How do I grow an online fanbase?
Will M last edited by
Hi, this is my first post on here. I've been drawing for a while and I have a twitter where I post my artwork and I try interacting with other people online and stuff but I cannot for the life of me get any more followers. anyone have tips on things they do to get more people interested in your art?
I wanna do prints or bigger projects but it's hard when it seems like no one's interested.
these are some of my pieces
DOTTYP last edited by
@will-m I dont know if you find out tell me,looked at your instagram and followed you .Jake Parker has a video on here How to get your first 10,000 followers there is a lot of good information on it. I think your instagram already looks good so I dont know what else you can do.
TessaW last edited by
HI Will and welcome. I would also recommend the course @DOTTYP mentions.
I haven't worked on my social media game very much so take what I say with a grain of salt.
One idea would be to participate in popular art challenges or memes. Right now there are a few going around on instagram. "Draw this in your style" and another one where people post a compilation of their character's eyes. People are able to see your work when they search the tags for these challenges. I don't post to Instagram much, but I recently participated in the "Draw this in your style" challenge and chose an art piece from a popular instagrammer to do in my own style. I got 15 new followers off of that one post. That may not seem like a lot, but considering I only had about 200 followers at the time, it's a pretty good increase.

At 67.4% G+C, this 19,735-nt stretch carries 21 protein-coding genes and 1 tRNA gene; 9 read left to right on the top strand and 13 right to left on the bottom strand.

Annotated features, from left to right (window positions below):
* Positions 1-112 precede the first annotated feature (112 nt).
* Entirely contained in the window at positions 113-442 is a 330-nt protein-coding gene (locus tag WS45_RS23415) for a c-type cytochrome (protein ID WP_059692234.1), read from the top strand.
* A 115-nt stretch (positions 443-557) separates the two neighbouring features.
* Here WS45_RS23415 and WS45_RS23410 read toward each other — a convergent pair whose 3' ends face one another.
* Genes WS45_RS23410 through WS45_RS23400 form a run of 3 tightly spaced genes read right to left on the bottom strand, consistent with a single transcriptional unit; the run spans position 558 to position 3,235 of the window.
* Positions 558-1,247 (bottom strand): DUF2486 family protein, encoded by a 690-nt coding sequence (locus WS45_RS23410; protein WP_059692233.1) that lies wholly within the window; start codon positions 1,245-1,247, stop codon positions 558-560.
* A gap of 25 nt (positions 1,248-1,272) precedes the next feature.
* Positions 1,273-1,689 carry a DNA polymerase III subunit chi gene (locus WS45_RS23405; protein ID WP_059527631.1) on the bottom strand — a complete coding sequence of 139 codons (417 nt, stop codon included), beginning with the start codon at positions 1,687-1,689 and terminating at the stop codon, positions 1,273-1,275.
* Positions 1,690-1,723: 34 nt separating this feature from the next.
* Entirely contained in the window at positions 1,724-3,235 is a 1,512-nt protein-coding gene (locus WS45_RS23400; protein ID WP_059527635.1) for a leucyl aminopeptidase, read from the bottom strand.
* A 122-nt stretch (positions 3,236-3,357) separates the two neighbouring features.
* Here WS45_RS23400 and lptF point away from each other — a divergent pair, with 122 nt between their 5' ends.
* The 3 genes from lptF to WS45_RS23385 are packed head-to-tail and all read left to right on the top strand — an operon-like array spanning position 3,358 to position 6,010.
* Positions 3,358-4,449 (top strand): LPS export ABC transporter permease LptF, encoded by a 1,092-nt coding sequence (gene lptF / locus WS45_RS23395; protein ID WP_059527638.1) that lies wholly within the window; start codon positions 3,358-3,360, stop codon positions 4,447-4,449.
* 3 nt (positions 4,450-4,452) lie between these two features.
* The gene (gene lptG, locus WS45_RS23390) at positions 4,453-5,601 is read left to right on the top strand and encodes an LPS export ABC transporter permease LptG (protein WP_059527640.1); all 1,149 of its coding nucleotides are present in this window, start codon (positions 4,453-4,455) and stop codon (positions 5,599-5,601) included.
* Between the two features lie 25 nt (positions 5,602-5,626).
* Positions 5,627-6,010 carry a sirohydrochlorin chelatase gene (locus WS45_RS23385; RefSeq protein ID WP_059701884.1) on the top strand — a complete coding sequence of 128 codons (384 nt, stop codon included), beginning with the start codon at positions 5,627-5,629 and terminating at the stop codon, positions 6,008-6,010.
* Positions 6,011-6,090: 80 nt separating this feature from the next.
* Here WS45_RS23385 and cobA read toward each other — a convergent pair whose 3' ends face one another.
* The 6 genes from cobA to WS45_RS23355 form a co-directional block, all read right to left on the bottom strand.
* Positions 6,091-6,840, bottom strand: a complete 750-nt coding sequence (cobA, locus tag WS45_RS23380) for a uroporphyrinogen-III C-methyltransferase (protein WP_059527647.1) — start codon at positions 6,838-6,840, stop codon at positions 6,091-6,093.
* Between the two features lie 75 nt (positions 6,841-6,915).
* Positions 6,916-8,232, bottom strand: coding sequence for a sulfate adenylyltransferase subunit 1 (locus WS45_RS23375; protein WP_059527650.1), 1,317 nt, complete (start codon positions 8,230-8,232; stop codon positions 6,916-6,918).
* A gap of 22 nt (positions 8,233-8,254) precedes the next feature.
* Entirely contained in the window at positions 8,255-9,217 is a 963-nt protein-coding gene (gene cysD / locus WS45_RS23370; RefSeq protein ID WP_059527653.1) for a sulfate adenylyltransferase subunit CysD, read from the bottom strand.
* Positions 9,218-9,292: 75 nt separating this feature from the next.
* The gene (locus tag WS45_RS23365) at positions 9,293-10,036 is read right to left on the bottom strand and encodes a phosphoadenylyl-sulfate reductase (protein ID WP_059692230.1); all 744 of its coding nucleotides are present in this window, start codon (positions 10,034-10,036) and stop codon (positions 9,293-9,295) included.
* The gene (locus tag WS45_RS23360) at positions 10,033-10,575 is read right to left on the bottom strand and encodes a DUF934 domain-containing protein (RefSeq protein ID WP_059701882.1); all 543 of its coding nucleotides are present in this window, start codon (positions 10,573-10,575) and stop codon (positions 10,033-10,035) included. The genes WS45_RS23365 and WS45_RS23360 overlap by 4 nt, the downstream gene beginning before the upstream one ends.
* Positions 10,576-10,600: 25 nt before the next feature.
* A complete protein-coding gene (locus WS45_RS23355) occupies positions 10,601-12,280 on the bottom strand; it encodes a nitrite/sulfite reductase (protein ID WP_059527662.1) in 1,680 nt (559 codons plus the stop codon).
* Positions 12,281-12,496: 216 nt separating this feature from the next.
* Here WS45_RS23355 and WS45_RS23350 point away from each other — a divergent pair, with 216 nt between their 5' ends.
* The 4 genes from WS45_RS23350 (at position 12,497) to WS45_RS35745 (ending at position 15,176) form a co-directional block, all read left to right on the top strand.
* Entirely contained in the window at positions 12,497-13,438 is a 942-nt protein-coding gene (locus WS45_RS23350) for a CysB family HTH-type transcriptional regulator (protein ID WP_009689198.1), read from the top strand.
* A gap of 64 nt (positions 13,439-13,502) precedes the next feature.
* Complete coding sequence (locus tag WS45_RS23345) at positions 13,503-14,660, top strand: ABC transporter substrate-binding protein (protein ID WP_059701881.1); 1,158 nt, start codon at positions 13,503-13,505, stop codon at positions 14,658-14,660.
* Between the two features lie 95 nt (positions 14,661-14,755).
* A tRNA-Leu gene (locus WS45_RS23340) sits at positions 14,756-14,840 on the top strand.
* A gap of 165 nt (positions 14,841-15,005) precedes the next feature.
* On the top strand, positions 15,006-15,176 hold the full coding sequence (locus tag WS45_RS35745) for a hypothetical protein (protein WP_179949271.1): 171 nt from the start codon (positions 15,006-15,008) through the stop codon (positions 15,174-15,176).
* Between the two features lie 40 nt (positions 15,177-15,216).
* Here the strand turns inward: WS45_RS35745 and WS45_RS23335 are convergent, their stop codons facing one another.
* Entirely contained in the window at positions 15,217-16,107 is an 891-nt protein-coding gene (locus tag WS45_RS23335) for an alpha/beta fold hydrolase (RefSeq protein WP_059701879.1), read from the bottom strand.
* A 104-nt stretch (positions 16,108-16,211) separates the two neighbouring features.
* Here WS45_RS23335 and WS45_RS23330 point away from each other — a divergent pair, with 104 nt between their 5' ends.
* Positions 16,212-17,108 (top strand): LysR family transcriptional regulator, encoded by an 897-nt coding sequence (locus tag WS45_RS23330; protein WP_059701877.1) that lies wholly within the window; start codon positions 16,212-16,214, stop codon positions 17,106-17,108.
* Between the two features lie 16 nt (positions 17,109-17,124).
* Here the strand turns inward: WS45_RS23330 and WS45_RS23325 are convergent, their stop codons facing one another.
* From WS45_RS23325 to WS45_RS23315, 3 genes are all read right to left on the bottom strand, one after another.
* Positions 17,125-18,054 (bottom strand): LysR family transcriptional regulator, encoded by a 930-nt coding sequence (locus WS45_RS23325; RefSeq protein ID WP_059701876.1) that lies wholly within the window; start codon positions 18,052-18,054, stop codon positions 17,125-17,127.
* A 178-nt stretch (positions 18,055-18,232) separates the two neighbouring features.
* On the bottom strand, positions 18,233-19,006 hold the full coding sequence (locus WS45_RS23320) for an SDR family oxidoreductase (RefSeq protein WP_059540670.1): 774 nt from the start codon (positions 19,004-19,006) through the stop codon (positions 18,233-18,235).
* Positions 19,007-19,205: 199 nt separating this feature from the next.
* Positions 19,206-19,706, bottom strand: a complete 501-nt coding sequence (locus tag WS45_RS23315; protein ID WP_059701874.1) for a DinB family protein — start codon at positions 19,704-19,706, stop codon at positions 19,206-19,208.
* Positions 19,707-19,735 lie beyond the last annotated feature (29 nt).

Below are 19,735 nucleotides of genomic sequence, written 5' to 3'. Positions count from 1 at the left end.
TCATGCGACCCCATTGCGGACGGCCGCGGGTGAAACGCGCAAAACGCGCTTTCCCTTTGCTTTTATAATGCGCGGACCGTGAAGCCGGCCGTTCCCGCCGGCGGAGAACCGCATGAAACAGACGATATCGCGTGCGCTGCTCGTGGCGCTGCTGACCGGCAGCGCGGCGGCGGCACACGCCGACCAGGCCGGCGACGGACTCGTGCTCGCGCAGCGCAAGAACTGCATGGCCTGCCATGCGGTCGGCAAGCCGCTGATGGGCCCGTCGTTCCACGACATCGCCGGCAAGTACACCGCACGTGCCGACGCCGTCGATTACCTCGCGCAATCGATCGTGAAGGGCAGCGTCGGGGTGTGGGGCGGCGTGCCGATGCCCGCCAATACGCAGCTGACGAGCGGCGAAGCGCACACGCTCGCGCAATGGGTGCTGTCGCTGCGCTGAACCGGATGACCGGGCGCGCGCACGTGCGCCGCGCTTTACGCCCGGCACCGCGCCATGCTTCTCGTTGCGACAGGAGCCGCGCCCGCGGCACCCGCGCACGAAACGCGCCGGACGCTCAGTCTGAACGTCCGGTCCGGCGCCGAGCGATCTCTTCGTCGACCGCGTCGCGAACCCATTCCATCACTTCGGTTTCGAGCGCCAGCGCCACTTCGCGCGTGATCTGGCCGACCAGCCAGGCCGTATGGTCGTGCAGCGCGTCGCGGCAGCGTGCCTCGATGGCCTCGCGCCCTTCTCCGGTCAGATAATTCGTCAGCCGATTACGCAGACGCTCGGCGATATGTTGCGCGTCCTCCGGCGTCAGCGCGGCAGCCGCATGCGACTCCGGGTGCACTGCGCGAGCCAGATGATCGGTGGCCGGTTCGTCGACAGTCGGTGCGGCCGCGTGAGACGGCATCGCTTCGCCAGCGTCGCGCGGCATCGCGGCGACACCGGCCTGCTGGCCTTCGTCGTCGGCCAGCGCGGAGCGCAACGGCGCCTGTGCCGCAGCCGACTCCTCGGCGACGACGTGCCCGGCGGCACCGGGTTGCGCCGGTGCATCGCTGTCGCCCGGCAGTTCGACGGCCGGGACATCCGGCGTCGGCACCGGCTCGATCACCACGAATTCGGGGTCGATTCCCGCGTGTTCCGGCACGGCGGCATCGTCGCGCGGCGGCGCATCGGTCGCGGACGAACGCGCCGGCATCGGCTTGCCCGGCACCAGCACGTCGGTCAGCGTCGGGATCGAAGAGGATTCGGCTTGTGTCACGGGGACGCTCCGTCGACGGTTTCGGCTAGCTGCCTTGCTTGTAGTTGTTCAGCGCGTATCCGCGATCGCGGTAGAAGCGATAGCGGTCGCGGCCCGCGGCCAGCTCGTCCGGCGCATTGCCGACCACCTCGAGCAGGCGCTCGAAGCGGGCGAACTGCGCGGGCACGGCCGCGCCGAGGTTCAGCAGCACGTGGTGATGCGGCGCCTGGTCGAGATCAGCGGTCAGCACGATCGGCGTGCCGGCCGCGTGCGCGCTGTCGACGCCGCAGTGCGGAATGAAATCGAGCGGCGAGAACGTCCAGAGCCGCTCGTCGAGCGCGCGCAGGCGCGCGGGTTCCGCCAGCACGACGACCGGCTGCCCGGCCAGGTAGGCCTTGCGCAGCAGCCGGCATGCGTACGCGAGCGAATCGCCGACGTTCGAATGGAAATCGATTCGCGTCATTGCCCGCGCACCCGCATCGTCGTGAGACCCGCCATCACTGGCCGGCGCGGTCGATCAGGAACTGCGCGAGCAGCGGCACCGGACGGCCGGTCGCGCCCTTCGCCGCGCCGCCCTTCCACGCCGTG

I will also ask if you are doing anything to improve your art skills and are you seeking critique from people besides your friends and family? I hope I'm not being too harsh, but I want to be honest. I feel there are a few areas you could improve to make your art have more of a visual impact. I also think that you could work on your presentation a bit. Consider showing your artwork as part of a scene, or with your pen or hand in frame. Jake Parker might be a good model to follow. I think showing a few more process videos might also help. If you give people more of an "experience" when they land on your page, they may feel more incentive to follow along.
Anyway, I hope you are able to figure out something that works for you. Thanks for posting.
I agree you should listen to Jake Parker’s method. I haven’t done Twitter, but on Instagram it’s really easy to interact with and grow your connection to the global art community.
A few things I remember from what Jake said... Be consistent as much as possible when posting - don’t overload people’s feeds with a ton of posts in one day, but also don’t skip weeks at a time. Participate in challenges. Respond when people comment on your work. Use all the hashtags. Follow other artists and like and comment on their work.